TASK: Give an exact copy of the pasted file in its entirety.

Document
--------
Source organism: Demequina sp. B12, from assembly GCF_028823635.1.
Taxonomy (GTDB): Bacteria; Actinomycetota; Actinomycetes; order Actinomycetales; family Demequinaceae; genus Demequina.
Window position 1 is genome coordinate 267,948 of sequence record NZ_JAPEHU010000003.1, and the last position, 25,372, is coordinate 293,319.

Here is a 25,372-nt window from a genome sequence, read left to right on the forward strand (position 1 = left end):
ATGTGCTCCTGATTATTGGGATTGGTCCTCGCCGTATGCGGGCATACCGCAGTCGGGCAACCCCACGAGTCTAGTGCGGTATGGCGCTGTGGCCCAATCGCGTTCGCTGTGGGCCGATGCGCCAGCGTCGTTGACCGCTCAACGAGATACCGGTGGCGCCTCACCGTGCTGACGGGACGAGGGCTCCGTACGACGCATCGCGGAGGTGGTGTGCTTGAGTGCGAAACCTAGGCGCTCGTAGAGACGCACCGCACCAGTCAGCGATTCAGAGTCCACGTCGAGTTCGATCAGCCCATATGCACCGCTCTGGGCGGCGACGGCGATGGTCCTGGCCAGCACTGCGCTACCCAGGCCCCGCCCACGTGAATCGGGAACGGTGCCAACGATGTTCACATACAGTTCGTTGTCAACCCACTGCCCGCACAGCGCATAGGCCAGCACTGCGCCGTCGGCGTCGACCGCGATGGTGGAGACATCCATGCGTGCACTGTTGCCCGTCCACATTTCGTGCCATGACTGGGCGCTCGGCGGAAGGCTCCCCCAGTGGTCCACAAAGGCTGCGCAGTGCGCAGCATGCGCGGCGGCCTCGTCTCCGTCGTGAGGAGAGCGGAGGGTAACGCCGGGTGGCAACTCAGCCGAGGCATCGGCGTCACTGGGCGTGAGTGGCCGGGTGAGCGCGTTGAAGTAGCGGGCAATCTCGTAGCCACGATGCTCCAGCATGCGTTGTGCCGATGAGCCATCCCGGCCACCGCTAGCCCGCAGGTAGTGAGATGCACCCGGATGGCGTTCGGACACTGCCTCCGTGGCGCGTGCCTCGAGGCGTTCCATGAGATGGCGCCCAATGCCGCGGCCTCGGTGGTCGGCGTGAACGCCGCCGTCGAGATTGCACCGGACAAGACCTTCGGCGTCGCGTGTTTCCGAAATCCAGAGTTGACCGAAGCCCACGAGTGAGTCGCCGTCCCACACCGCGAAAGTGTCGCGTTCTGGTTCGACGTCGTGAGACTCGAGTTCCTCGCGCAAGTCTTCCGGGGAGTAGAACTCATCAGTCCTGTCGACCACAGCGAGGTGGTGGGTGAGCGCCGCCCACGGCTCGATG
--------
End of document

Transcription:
Source organism: Demequina sp. B12, from assembly GCF_028823635.1.
Taxonomy (GTDB): Bacteria; Actinomycetota; Actinomycetes; order Actinomycetales; family Demequinaceae; genus Demequina.
Window position 1 is genome coordinate 267,948 of sequence record NZ_JAPEHU010000003.1, and the last position, 25,372, is coordinate 293,319.

Here is a 25,372-nt window from a genome sequence, read left to right on the forward strand (position 1 = left end):
ATGTGCTCCTGATTATTGGGATTGGTCCTCGCCGTATGCGGGCATACCGCAGTCGGGCAACCCCACGAGTCTAGTGCGGTATGGCGCTGTGGCCCAATCGCGTTCGCTGTGGGCCGATGCGCCAGCGTCGTTGACCGCTCAACGAGATACCGGTGGCGCCTCACCGTGCTGACGGGACGAGGGCTCCGTACGACGCATCGCGGAGGTGGTGTGCTTGAGTGCGAAACCTAGGCGCTCGTAGAGACGCACCGCACCAGTCAGCGATTCAGAGTCCACGTCGAGTTCGATCAGCCCATATGCACCGCTCTGGGCGGCGACGGCGATGGTCCTGGCCAGCACTGCGCTACCCAGGCCCCGCCCACGTGAATCGGGAACGGTGCCAACGATGTTCACATACAGTTCGTTGTCAACCCACTGCCCGCACAGCGCATAGGCCAGCACTGCGCCGTCGGCGTCGACCGCGATGGTGGAGACATCCATGCGTGCACTGTTGCCCGTCCACATTTCGTGCCATGACTGGGCGCTCGGCGGAAGGCTCCCCCAGTGGTCCACAAAGGCTGCGCAGTGCGCAGCATGCGCGGCGGCCTCGTCTCCGTCGTGAGGAGAGCGGAGGGTAACGCCGGGTGGCAACTCAGCCGAGGCATCGGCGTCACTGGGCGTGAGTGGCCGGGTGAGCGCGTTGAAGTAGCGGGCAATCTCGTAGCCACGATGCTCCAGCATGCGTTGTGCCGATGAGCCATCCCGGCCACCGCTAGCCCGCAGGTAGTGAGATGCACCCGGATGGCGTTCGGACACTGCCTCCGTGGCGCGTGCCTCGAGGCGTTCCATGAGATGGCGCCCAATGCCGCGGCCTCGGTGGTCGGCGTGAACGCCGCCGTCGAGATTGCACCGGACAAGACCTTCGGCGTCGCGTGTTTCCGAAATCCAGAGTTGACCGAAGCCCACGAGTGAGTCGCCGTCCCACACCGCGAAAGTGTCGCGTTCTGGTTCGACGTCGTGAGACTCGAGTTCCTCGCGCAAGTCTTCCGGGGAGTAGAACTCATCAGTCCTGTCGACCACAGCGAGGTGGTGGGTGAGCGCCGCCCACGGCTCGATG